Grandparents Rights: Do They Exist in Ohio?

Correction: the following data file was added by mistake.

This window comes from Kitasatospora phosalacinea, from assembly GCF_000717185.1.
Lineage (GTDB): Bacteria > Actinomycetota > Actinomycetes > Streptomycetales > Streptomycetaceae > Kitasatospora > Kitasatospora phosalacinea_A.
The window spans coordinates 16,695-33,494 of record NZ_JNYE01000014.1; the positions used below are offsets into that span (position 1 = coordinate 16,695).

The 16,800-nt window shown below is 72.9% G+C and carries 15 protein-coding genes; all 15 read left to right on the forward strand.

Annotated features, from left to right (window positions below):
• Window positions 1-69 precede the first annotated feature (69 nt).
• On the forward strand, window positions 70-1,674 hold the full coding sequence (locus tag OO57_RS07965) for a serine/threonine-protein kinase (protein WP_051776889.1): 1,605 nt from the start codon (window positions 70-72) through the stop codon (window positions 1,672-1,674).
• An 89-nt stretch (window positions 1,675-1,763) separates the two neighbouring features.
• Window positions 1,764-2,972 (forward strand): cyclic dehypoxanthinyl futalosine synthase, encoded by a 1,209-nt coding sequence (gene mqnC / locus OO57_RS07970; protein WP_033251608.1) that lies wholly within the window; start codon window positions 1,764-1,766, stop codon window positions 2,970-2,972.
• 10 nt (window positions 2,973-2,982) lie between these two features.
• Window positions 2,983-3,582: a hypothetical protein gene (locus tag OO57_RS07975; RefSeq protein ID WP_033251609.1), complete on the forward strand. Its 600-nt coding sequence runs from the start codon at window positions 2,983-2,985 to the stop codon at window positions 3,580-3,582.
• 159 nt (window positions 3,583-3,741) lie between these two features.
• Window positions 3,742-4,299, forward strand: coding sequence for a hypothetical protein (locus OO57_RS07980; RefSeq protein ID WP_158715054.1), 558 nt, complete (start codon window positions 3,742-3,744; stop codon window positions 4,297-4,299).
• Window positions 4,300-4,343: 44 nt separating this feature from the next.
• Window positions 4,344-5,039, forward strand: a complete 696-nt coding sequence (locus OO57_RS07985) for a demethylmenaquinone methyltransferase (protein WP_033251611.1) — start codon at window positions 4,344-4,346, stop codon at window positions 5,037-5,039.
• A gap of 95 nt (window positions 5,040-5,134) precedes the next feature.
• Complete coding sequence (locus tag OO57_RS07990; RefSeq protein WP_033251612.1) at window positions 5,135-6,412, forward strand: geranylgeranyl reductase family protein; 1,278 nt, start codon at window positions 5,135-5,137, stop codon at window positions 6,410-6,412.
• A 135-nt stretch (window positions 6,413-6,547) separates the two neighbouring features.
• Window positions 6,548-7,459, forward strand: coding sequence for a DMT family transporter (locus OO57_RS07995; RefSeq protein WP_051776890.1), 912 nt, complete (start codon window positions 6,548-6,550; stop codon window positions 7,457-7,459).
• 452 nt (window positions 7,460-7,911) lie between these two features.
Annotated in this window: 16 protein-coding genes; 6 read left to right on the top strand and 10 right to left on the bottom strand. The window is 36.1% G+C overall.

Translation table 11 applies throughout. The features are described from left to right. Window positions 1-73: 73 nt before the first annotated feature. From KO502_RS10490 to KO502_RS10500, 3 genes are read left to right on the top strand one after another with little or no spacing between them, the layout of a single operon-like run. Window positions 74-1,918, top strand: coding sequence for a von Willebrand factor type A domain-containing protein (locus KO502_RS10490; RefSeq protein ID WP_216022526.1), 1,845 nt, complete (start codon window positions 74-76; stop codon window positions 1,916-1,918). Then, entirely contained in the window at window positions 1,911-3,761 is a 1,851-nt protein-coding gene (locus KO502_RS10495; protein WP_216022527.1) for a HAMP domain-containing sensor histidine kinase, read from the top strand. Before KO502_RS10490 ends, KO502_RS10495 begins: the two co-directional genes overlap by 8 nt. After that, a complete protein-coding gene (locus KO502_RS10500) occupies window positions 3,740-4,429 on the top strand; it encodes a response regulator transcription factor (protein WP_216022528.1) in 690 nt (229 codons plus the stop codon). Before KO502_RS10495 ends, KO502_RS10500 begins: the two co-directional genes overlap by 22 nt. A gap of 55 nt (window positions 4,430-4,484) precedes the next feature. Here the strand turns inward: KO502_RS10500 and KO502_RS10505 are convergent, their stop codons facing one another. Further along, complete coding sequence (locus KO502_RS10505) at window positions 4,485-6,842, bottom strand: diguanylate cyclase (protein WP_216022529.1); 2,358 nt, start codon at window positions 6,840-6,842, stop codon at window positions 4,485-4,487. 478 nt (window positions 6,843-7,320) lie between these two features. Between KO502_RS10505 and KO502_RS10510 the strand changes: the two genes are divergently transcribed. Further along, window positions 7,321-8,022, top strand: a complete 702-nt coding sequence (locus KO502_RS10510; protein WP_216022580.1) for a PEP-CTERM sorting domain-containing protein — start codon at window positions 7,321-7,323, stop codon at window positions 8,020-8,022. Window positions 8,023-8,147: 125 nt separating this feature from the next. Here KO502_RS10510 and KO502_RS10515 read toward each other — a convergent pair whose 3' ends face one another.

When adult children disagree over who is allowed access to their own children, it is a trying time for extended family members as well. For grandparents, it can be a particularly trying time if one or both of the parents has determined that they are not allowed to see their grandchildren. Questions that Grandparents typically ask: Will I be able to see my grandchildren? Will I be able to continue to see my grandchildren? If I provide financial support, can I ensure that funds are used according to my wishes? Can I obtain custody of my grandchildren if my son/daughter (and other Parent); - Have substance abuse issues? - Fail to care for their children? - Abuse their children? - Are unable to care for their children? If I get Custody or Visitation Rights, how long do they last? The appropriate answer is . . . . It Depends. Whenever possible, utilize non-litigation tools to resolve child access disputes, such as Mediation and Negotiated Settlements 3109.52 Power of attorney for residential grandparent. The parent, guardian, or custodian of a child may create a power of attorney that grants to a grandparent of the child with whom the child is residing any of the parent's, guardian's, or custodian's rights and responsibilities regarding the care, physical custody, and control of the child, including the ability to enroll the child in school, to obtain from the school district educational and behavioral information about the child, to consent to all school-related matters regarding the child, and to consent to medical, psychological, or dental treatment for the child. 3109.62 Military power of attorney. A military power of attorney executed pursuant to section 574(a) of the "National Defense Authorization Act for Fiscal Year 1994," 107 Stat. 1674 (1993), 10 U.S.C. 1044b, that grants a person's rights and responsibilities regarding the care, custody, and control of the person's child, including the ability to enroll the child in school, to obtain from the school district educational and behavioral information about the child, to consent to all school-related matters regarding the child, and to consent to medical, psychological, or dental treatment for the child shall be considered a power of attorney created pursuant to sections 3109.51 to 3109.61 of the Revised Code, as long as the military power of attorney, according to its terms, remains in effect. Statutory Rights to Companionship Hearing Non parents do not have the right to petition for companionship of minor children at any time. Conditions which satisfy one of the Ohio companionship statutes must exist. Children Already at Issue in Court R.C. 3109.051(B)(1) Companionship Rights for parents or other relatives of deceased mother or father. R.C. 3109.11 Mother Unmarried at time of Child's Birth R.C. 3109.12 It is important to note that when children are born while their parents are married, family members do not have access to courts to file for companionship rights until custody/support issues are raised, or until one of the parents becomes deceased. An obvious exception is when the county moves for custody pursuant to R.C. 2151.23(A)(1), in cases where Abuse, Neglect, or Dependency is alleged. Statutory Factors To Award Custody R.C. 3109.04(F)(1) provides that when a trial court is determining the best interest of the children, it shall consider all relevant factors, including, the following: "(a) The wishes of the child's parents regarding his care; "(b) If the court has interviewed the child in chambers pursuant to division (B) of this section regarding the child's wishes and concerns as to the allocation of parental rights and responsibilities concerning the child, the wishes and concerns of the child, as expressed to the court; "(c) The child's interaction and interrelationship with his parents, siblings, and any other person who may significantly affect the child's best interest; "(d) The child's adjustment to his home, school, and community; "(e) The mental and physical health of all persons involved in the situation; "(f) The parent more likely to honor and facilitate visitation and companionship rights approved by the court; "(g) Whether either parent has failed to make all child support payments, including all arrearages, that are required of that parent pursuant to a child support order under which that parent is an obligor; "(h) Whether either parent previously has been convicted of or pleaded guilty to any criminal offense involving any act that resulted in a child being an abused child or a neglected child; whether either parent, in a case in which a child has been adjudicated an abused child or a neglected child, previously has been determined to be the perpetrator of the abusive or neglectful act that is the basis of an adjudication; whether either parent previously has been convicted of or pleaded guilty to a violation of section 2919.25 of the Revised Code involving a victim who at the time of the commission of the offense was a member of the family or household that is the subject of the current proceeding; whether either parent previously has been convicted of or pleaded guilty to any offense involving a victim who at the time of the commission of the offense was a member of the family or household that is the subject of the current proceeding and caused physical harm to the victim in the commission of the offense; and whether there is reason to believe that either parent has acted in a manner resulting in a child being an abused child or a neglected child; "(i) Whether the residential parent or one of the parents subject to a shared parenting decree has continuously and willfully denied the other parent his or her right to visitation in accordance with an order of the court; "(j) Whether either parent has established a residence, or is planning to establish a residence, outside this state." Additional Factors Regarding Shared Parenting R.C. 3109.04(F)(2) In determining whether shared parenting is in the best interest of the children, the court shall consider all relevant factors, including, but not limited to, the factors enumerated in division (F)(1) of this section, the factors enumerated in section 3119.23 of the Revised Code, and all of the following factors: (a) The ability of the parents to cooperate and make decisions jointly, with respect to the children; (b) The ability of each parent to encourage the sharing of love, affection, and contact between the child and the other parent; (c) Any history of, or potential for, child abuse, spouse abuse, other domestic violence, or parental kidnapping by either parent; (d) The geographic proximity of the parents to each other, as the proximity relates to the practical considerations of shared parenting; (e) The recommendation of the guardian ad litem of the child, if the child has a guardian ad litem. Fundamental Rights of Parents "Parents who are suitable persons have a paramount right to the custody of their minor children unless the forfeit that right". Clark v. Bayer (1877) Parent's Due Process Rights Are Protected By Both Statutes and Judicial Interpretation of Those Statutes, until they Are Lost or Forfeited. a. Protection of parent's fundamental liberty interest in the custody of their children. b. The trial court must primarily focus on the suitability of that parent. Natural parents have a fundamental liberty interest in the care, custody, and management of their children. c. Neglect, abuse or dependency actions: R.C. 2151.23(A)(1). i. Complaints must specifically state the relief sought. ii. The summons served on the parents must contain explanations regarding custody, potential loss of parental rights and privileges, the possible consequences of an adjudication that the child is an abused, neglected, or dependent child. iii. Specific time limits are enforced regarding parents rights to hearings. iv. The state must make reasonable efforts to prevent the removal of the child from the child's home, to eliminate the continued removal of the child from the child's home, or to make it possible for the child to return safely home. v. The parents of the child have a right to be represented by counsel and the summons shall contain a statement advising that any party is entitled to counsel in the proceedings and that the court will appoint counsel or designate a county public defender or joint county public defender to provide legal representation if the party is indigent. vi. Further, dispositional hearings must be held within statutory time limits. d. Private custody complaints. R.C. 2151.23(A)(2). i. In accordance with sections 3109.04. ii. Fundamental liberty interest in the care, custody, and management of their children. iii. Protected by the Due Process Clause of the Fourteenth Amendment to the United States Constitution and by Section 16, Article I of the Ohio Constitution. iv. Unless natural parents forfeit their paramount right to custody, it survives. v. In original custody proceedings, absent of finding of unsuitability, natural parents maintain their paramount right.